It’s basically the scorched earth policy of tolerance, as the Santa Monica City Council banned all holiday decorations in a decision made back in June. Jenna Chandler of the Santa Monica Patch brings us up to speed on the courts’ decision today.
Federal judge denies request from local Christian group to allow the life-size dioramas at Palisades Park this Christmas. “There are multiple opportunities” for individuals or groups to put up displays on private property, city attorney says.
Santa Monica will not be forced to reopen spaces at Palisades Park to private holiday displays—including Christmas Nativity scenes—a federal judge said Tuesday, according to City News Service.
U.S. District Court Judge Audrey Collins denied a request for an injunction that would require the city to allow the dioramas to be displayed at the scenic seaside park over the holiday season while the case proceeds. She set a Dec. 3 hearing on a dismissal motion brought by the city.
The judge said the Christian group retains the right to present its Nativity scene on private property and other locations throughout Santa Monica.
In its lawsuit against the city, the Santa Monica’s Nativity Committee, a nonprofit association of 13 local churches and the Santa Monica Police Officers Association, said the City Council’s June decision to outlaw displays infringed on its members First Amendment rights and is “hostile to the Christian religion and our nation’s religious heritage.”
William Becker, the attorney for the group, told the Associated Press he will appeal.
“The atheists won and they will always win unless we get courts to understand how the game is played and this is a game that was played very successfully and they knew it,” Becker told the AP after the hearing.
The Nativity display was first placed at the park in 1953.
In the past couple of years, the city began receiving an unusually high number of requests to erect all sorts of displays. To accommodate all of the requests and to be more inclusive, it held a lottery in 2011.
But the Nativity Committee, which in the past had been allocated 14 spaces each year, was awarded only three plots. The other winners posted signs such as one that read “Happy Solstice” while most of the other spaces were never decorated.
Writing in the Los Angeles Times, James Rainey notes the bittersweet passing of this tradition.
Honestly, it sounds like something right out of How The Grinch Stole Christmas.
More cynical times would dictate that the Nativities eventually would have to be protected with cyclone-style fencing, to keep vandals from attempting to reconfigure the greatest story ever told. Before the fencing, wiseacres might tear off one of the wise men’s beards or tape it to Mary’s chin. The manger donkey could end up in a compromising position.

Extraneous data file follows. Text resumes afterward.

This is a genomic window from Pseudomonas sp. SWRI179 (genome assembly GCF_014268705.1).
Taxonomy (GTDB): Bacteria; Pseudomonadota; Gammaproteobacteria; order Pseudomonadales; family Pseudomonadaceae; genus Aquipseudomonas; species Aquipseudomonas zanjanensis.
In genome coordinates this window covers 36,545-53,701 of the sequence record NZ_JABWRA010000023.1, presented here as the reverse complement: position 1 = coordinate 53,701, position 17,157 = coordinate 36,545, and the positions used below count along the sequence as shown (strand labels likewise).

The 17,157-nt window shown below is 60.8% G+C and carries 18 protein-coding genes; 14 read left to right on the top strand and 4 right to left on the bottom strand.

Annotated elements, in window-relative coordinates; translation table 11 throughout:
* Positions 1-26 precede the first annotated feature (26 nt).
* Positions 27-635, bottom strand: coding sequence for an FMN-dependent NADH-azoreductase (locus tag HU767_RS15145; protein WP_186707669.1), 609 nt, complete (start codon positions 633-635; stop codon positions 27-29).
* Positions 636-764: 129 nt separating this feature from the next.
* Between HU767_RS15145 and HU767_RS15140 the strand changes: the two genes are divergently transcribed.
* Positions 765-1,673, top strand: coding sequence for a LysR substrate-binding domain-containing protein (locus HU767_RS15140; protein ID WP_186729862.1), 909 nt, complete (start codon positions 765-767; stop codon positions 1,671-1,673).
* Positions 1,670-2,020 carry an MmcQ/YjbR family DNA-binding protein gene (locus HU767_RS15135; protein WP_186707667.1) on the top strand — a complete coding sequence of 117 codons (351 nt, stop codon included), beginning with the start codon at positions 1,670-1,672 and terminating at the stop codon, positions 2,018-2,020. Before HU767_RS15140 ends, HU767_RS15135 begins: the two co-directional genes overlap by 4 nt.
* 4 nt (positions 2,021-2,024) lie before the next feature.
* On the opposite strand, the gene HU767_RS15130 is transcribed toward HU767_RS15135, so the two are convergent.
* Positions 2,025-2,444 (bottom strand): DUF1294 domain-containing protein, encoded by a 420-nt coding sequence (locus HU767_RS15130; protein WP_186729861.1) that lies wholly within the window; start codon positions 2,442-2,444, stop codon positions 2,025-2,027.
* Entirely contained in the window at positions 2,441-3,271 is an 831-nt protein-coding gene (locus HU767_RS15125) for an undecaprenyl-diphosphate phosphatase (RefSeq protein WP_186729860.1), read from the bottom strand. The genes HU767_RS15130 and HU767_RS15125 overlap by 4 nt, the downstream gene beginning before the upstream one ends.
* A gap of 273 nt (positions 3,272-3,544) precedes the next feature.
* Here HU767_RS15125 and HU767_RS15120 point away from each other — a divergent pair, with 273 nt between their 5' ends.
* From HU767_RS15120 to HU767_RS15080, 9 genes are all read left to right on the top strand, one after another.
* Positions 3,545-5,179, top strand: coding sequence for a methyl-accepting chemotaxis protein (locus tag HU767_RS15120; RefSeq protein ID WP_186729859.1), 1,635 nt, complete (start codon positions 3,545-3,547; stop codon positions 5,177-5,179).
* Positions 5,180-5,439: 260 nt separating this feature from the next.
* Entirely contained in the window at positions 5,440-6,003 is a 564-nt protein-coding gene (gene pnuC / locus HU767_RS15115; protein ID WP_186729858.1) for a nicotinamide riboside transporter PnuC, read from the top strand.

Our yearly tour of the Santa Monica Nativities would be highlighted by my father’s dramatic reading of the story of the Christ child’s arrival. The bearded mannequins offended or threatened one of our dogs, Mugs, who would punctuate the readings with nearly constant barking.
Now all that’s gone, partly because times change things but also because the law says one good religious display in a public place invites another, or at least another alternative. Atheists objected that the Nativity tradition. So, last year, the city decided the best way to resolve the standoff was to use a lottery to randomly assign 21 plots for holiday season displays. The atheists won 18 spots. A Jewish group snagged a spot for a menorah. The Christian group had its expansive multi-scene display reduced to just two spots.
The Christians felt their tradition had been “hijacked,” as one said. One atheist group simply left its spot empty. Santa Monica found itself going to a lot of trouble to accommodate some groups that didn’t give much in return.
So this year the city decided it wouldn’t accommodate any holiday displays in Palisades Park. That led to the legal challenge from the Nativity group that Judge Audrey B. Collins ruled on Monday. Collins denied a request from the Santa Monica Nativity Scenes Committee to return to the Nativity tradition.
The ban on holiday representations in the park is not absolute. The city would allow groups to install such scenes again, as long as an attendant remains with the display. The idea is that people won’t put up something offensive, if they are required to stand by their work.
The city also has no say over churches, homes and other private locations, where Santa Monicans can display all the Christian iconography they want. So it would be hard to argue — though some surely will — that the city has launched a “war on Christmas.”
Still, it will be hard to be in Santa Monica in December without the slow cruise down Ocean Avenue past those frozen figures, totems of many Christmases past.
And so the War on Christmas rages on. You never know, though. Maybe homeowners will decorate their neighborhoods in a manner that will take the cruise off of Ocean Avenue and direct it elsewhere. They could even get some pointers from the good folks in Altadena on Christmas Tree Lane.
Take a look at Terry Mattingly’s Accurate Holiday Wars Update from Santa Monica!